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i've read several posts where people assume that smoother inside surfaces will enhance resonance and therefore sound better. well, i make alto flute headjoints out of wood and plastic and a smooth interior sounds different but not necessarily better.

others say that you need to have an impartial listener help you decide what sounds better. the trombone listserve extensively went through that discussion (yes i play low brass as well) and they decided that if you need someone else to judge the tone, there isn't enough difference for you to be concerned. so play what YOU prefer.
 

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selmer 26 nino, 22 curved sop, super alto, King Super 20 and Martin tenors, Stowasser tartogatos
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i've read several posts where people assume that smoother inside surfaces will enhance resonance and therefore sound better. well, i make alto flute headjoints out of wood and plastic and a smooth interior sounds different but not necessarily better.

others say that you need to have an impartial listener help you decide what sounds better. the trombone listserve extensively went through that discussion (yes i play low brass as well) and they decided that if you need someone else to judge the tone, there isn't enough difference for you to be concerned. so play what YOU prefer.
It's not so much that it enhances "resonance" since nothing is resonating in the air column. It is that there is less energy loss at the walls in the standing wave formed inside the bore. It has been calculated that the roughness and microporosity in wood, for instance, reduces the output of a wood flute about 2 dB as compared to that of an equivalent metal flute. This is actually pretty small, just on the edge of perception. It is possible that there are differential losses according to frequency, so that the actual timbre of the sound would be somewhat altered, but again, at those levels, it would be small. But polished wood and sandpaper are two different roughnesses, and the losses in a sandpaper-lined bore would be much higher than those in wood.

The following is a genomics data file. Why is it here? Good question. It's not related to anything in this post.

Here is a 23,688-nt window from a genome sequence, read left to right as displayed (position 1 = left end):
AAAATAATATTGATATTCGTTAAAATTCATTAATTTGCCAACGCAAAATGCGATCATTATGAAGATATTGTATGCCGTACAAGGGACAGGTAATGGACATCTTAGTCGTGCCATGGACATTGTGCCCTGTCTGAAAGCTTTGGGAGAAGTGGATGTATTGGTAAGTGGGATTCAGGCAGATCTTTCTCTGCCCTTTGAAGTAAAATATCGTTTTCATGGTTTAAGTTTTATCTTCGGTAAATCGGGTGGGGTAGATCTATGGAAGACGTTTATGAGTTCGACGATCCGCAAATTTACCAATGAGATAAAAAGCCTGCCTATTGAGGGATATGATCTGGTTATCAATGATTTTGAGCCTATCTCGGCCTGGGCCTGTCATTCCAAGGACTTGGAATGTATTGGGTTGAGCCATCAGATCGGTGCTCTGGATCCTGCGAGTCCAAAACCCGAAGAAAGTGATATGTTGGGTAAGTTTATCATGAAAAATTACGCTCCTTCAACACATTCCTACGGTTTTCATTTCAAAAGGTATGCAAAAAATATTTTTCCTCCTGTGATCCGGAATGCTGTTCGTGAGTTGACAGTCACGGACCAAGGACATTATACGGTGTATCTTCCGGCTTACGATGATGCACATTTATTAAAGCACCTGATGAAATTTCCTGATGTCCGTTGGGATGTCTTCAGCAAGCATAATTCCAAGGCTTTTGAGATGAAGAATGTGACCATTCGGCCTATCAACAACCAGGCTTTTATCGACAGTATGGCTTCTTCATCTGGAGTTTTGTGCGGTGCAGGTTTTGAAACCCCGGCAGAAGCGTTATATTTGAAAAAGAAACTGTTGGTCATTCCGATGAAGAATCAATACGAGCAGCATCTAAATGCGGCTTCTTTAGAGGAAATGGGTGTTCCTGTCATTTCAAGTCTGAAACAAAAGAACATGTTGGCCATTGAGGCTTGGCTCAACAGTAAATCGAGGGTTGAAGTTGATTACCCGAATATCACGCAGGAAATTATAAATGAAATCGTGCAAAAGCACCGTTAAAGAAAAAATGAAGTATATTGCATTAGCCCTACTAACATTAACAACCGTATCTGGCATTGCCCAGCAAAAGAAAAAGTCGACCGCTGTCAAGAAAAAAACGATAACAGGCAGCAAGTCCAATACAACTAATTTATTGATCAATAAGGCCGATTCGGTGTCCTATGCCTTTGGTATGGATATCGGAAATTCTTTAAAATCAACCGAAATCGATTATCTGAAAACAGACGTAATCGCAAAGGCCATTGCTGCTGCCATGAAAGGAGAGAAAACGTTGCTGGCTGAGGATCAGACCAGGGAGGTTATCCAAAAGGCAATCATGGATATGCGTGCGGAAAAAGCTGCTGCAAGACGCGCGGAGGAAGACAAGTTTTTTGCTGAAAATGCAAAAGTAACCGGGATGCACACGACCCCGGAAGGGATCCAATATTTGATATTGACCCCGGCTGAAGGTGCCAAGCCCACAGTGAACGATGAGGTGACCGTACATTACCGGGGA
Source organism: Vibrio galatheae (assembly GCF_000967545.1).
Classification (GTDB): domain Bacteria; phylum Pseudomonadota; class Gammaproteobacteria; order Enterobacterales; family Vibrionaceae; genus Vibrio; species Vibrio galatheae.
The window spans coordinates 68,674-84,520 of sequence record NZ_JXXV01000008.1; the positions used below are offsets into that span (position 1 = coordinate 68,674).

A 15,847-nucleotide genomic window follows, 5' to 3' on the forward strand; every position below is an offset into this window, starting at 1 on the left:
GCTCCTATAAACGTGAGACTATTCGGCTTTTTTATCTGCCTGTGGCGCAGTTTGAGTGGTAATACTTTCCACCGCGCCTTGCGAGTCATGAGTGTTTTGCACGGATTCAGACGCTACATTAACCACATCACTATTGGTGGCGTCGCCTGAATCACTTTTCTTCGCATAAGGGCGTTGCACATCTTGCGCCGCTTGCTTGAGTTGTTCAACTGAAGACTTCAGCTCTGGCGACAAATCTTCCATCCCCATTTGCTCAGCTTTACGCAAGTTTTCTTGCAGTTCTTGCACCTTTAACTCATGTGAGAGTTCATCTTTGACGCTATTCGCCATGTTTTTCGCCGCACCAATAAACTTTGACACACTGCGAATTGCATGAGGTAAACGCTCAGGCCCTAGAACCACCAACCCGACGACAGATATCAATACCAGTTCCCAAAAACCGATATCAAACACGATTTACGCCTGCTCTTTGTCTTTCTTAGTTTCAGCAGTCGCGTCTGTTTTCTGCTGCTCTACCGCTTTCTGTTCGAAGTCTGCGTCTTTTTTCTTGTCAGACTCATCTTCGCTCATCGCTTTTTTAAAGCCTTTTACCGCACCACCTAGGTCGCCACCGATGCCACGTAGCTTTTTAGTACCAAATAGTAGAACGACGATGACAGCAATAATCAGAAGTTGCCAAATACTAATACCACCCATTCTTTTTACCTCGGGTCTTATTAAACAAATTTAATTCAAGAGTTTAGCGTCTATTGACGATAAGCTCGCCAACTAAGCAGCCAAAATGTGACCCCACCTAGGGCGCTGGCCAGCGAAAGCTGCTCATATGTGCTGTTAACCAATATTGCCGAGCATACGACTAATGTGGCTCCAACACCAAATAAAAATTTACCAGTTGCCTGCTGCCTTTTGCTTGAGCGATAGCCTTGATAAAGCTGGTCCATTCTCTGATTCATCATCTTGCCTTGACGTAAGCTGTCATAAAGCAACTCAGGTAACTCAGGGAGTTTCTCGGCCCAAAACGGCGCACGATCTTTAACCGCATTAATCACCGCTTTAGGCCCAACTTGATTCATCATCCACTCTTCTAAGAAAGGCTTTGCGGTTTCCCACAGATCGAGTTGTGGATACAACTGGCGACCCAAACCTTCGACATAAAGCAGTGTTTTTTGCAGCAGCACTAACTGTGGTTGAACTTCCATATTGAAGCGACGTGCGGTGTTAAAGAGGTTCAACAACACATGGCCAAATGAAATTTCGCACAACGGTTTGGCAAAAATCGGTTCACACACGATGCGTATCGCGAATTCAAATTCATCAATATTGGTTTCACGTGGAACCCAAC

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I bought a Chinese made low C bass clarinet from an Australian shop - Tritone in Canberra - apparently from the same maker as the American Kessler. The interior of the neck is rather rough and my pull-through snags on it.I have been tempted to find a way of smoothing it down but as the horn sounds good and plays well I'm prepared to have my pull-throughs having a shorter life.
I'm always suspicious of unusual ways to improve the sound of a horn, though I did suggest to a former student, who has devoted years to such a quest, that it might be possible through surgery to have his entire oral cavity reshaped at not much more than the cost of a new Yanagisawa bari, new mouthpiece, etc.
Haven't heard from him since.
 

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[QI'm always suspicious of unusual ways to improve the sound of a horn, though I did suggest to a former student, who has devoted years to such a quest, that it might be possible through surgery to have his entire oral cavity reshaped at not much more than the cost of a new Yanagisawa bari, new mouthpiece, etc.
Haven't heard from him since.[/QUOTE]

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Distinguished SOTW Member
selmer 26 nino, 22 curved sop, super alto, King Super 20 and Martin tenors, Stowasser tartogatos
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3,406 Posts
I bought a Chinese made low C bass clarinet from an Australian shop - Tritone in Canberra - apparently from the same maker as the American Kessler. The interior of the neck is rather rough and my pull-through snags on it.I have been tempted to find a way of smoothing it down but as the horn sounds good and plays well I'm prepared to have my pull-throughs having a shorter life.
I'm always suspicious of unusual ways to improve the sound of a horn, though I did suggest to a former student, who has devoted years to such a quest, that it might be possible through surgery to have his entire oral cavity reshaped at not much more than the cost of a new Yanagisawa bari, new mouthpiece, etc.
Haven't heard from him since.
You can definitely smooth the interior of the neck enough to get rid of the roughness without adversely affecting the sound or response of the horn. It will improve response, though probably not enough to make a big difference. Use 800 grit sandpaper to start and 2000 grit to finish. If the thing is plated you will lose the plating, but that should not make any difference to anything.
 
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